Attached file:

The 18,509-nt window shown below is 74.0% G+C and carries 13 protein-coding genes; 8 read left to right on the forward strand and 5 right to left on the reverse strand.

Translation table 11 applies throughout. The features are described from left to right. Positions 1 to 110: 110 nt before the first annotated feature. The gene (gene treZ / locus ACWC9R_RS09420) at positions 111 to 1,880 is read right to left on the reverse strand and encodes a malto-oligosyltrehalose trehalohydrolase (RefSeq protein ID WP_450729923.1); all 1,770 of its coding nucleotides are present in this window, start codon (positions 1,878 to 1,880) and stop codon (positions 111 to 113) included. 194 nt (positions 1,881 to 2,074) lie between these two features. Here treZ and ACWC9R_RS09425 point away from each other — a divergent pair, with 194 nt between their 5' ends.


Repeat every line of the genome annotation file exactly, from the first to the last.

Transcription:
The 18,509-nt window shown below is 74.0% G+C and carries 13 protein-coding genes; 8 read left to right on the forward strand and 5 right to left on the reverse strand.

Translation table 11 applies throughout. The features are described from left to right. Positions 1 to 110: 110 nt before the first annotated feature. The gene (gene treZ / locus ACWC9R_RS09420) at positions 111 to 1,880 is read right to left on the reverse strand and encodes a malto-oligosyltrehalose trehalohydrolase (RefSeq protein ID WP_450729923.1); all 1,770 of its coding nucleotides are present in this window, start codon (positions 1,878 to 1,880) and stop codon (positions 111 to 113) included. 194 nt (positions 1,881 to 2,074) lie between these two features. Here treZ and ACWC9R_RS09425 point away from each other — a divergent pair, with 194 nt between their 5' ends.